BMW M looks to ‘purist’ manual M Cars as unique point of difference but quashes hopes of the three-pedal M5 CS.
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As the sole carmaker to continue offering a manual option in the premium mid-sized high-performance segment, BMW M is bucking tradition and looking to position the 'stick shift' format as a flagship option in the now-delayed 2021 M3 and M4 range.

“The manual stick shift is not an entry proposition any more,” says the boss of BMW M Division, Markus Flasch. “It used to be the entry transmission then on top of that you’d have the automatic or a sequential gearbox or whatever.

"Today, it’s different. Today the standard is the automatic and the manual is for the enthusiast,” he went on.

“A manual isn’t faster on the racetrack. There are some advantages, such as weight, but in the overall package not really. (But) it’s something that adds character. And it’s something our customers love.”

The option of a manual transmission fitment to what Mr Flasch calls BMW M’s “pure” models – M2, M3 and M4 – is key to what he calls “the transformation of M”, a business plan presented to the BMW board.

“This year we brought a brand new BMW M strategy through the BMW board,” Mr Flasch explains. “Part of this strategy is that we’ll increase our share in this high-performance and performance segment, and there will be more special models directly derived from customer-based cars, on a bigger scale in future.”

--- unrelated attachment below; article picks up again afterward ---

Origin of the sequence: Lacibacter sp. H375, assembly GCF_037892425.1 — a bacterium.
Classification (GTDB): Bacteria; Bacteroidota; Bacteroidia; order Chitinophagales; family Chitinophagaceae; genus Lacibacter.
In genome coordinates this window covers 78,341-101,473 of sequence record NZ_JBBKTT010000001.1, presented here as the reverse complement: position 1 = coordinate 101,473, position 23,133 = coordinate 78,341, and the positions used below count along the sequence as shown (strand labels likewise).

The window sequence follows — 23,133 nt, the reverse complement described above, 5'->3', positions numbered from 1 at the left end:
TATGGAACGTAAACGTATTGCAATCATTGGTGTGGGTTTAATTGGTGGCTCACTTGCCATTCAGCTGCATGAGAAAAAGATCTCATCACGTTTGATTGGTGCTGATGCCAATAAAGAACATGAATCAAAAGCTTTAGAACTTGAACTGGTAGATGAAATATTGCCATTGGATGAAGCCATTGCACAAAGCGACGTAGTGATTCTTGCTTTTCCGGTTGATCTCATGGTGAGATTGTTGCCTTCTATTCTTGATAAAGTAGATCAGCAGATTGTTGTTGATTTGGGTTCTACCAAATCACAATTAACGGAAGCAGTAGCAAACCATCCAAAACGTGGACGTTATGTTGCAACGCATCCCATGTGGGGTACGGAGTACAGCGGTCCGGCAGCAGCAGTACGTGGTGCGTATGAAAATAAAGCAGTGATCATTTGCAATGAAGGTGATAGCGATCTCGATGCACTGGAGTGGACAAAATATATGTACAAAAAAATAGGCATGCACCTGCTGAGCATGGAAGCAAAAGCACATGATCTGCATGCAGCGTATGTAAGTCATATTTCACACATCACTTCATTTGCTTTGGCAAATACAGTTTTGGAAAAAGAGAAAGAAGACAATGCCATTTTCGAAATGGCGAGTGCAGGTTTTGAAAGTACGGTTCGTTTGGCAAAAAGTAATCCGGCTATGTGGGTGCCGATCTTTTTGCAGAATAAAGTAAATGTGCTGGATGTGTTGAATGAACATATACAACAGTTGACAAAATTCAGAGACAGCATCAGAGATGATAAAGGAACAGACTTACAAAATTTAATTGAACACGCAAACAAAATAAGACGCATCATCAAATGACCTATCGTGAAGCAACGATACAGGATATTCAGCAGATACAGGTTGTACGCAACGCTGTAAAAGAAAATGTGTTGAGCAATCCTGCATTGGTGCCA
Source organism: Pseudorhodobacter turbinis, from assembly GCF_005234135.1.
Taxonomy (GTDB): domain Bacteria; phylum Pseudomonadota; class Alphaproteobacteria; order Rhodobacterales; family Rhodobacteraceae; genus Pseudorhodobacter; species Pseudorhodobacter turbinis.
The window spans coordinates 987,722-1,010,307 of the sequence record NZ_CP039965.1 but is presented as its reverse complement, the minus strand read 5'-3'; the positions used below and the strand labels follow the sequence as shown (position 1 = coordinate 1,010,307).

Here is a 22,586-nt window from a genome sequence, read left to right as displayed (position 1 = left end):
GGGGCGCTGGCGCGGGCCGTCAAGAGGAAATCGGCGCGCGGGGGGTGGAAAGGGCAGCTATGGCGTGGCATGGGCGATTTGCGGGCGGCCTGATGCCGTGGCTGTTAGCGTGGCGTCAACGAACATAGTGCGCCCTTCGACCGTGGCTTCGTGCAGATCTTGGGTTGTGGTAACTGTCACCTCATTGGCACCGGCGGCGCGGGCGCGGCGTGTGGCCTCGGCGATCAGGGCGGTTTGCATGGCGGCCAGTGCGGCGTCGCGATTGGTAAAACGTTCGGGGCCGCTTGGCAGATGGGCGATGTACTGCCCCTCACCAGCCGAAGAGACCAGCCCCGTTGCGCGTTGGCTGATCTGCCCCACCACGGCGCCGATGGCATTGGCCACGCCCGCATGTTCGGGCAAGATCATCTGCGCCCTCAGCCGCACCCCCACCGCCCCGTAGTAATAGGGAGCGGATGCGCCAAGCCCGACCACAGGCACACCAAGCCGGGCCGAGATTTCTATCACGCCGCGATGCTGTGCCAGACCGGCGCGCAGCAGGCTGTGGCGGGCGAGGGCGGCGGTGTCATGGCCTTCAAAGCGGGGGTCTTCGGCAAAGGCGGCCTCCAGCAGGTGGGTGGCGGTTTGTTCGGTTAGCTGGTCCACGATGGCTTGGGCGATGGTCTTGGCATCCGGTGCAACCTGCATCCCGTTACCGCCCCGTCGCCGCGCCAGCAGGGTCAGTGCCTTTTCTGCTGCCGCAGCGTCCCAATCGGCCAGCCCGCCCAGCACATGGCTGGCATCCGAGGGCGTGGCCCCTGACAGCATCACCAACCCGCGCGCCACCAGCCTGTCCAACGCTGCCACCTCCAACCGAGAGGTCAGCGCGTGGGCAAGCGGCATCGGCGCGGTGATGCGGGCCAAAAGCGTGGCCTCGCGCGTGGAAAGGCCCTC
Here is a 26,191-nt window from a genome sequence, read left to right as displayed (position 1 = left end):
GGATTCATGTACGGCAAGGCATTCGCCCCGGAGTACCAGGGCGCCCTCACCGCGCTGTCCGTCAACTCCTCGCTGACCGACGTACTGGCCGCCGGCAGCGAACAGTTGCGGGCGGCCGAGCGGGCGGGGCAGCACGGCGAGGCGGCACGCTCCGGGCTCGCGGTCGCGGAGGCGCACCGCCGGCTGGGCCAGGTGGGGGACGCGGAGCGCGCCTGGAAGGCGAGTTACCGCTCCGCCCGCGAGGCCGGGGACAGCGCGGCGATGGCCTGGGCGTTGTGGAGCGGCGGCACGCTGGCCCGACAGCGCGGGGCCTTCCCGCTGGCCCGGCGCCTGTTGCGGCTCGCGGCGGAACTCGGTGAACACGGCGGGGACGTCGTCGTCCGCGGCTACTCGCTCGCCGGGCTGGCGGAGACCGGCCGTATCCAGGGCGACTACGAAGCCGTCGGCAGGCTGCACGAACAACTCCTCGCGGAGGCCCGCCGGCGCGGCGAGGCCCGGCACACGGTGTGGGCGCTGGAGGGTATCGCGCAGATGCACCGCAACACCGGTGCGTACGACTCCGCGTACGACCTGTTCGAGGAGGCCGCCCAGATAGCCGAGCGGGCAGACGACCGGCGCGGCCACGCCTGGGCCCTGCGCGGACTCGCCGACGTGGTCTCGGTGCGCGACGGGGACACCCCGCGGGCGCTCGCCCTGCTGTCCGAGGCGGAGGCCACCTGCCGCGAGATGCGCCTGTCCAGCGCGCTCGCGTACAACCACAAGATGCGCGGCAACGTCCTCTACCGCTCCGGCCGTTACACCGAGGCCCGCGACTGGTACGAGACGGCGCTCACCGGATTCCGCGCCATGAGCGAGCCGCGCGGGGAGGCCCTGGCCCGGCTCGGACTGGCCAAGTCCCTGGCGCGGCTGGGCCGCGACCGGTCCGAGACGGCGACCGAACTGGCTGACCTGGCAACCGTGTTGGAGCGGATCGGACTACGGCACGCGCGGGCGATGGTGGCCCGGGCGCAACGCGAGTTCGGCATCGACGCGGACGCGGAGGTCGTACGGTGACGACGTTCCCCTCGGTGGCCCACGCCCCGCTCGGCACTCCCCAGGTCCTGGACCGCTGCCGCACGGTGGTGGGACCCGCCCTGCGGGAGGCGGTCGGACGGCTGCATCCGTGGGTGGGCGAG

Besides a push to “bring M back to customer racing in a large scale, including an entry-level race car” in 2020, buyers can expect a number of harder-core, limited-edition manual variants throughout the next-gen M3 and M4 lifecycle, further bolstering a range set to offer automatic transmissions and both rear- and all-wheel drive.

If such diversity in 'range formulation' sounds familiar, it’s because that’s very much the approach Porsche adopts with 911, with its legacy of red-hot manual-equipped 'enthusiast' variants such as the T, R and GT3 Touring versions.

“Typically, I don’t like to talk about brands but what really sets us apart is our heritage,” Mr Flasch says. “And there’s probably only one company in the world with a similar thrilling heritage like we have and that’s Porsche.

"When you see what our community brings forward: the classic cars and the race cars, this is what sets M apart.”

Mr Flasch says customer demand in the United States, BMW M’s biggest market for high-performance – or proper M-car – models, was most instrumental in retaining the manual gearbox format the Munich concern's rivals have moved away from in this segment.

“We’ve made a conscious decision (with M3 and M4) to continue (to offer manuals) and the market that pushed us very hard to do so was the United States.”

Equally, according to Mr Flasch, it was a lack of customer interest that's put paid to chances that a conventional manual might be offered as part of next year’s M5 LCI face-lift, including the recently spied, hard-core M5 CS that looks certain to join the large super sedan line-up.

“We will keep the manual in the core models of (M) 2, 3 and 4. But nobody asks for a manual in an M5,” Mr Flasch says. “I’m producing cars for our customers and (they have) a very very clear opinion of what they want to see.”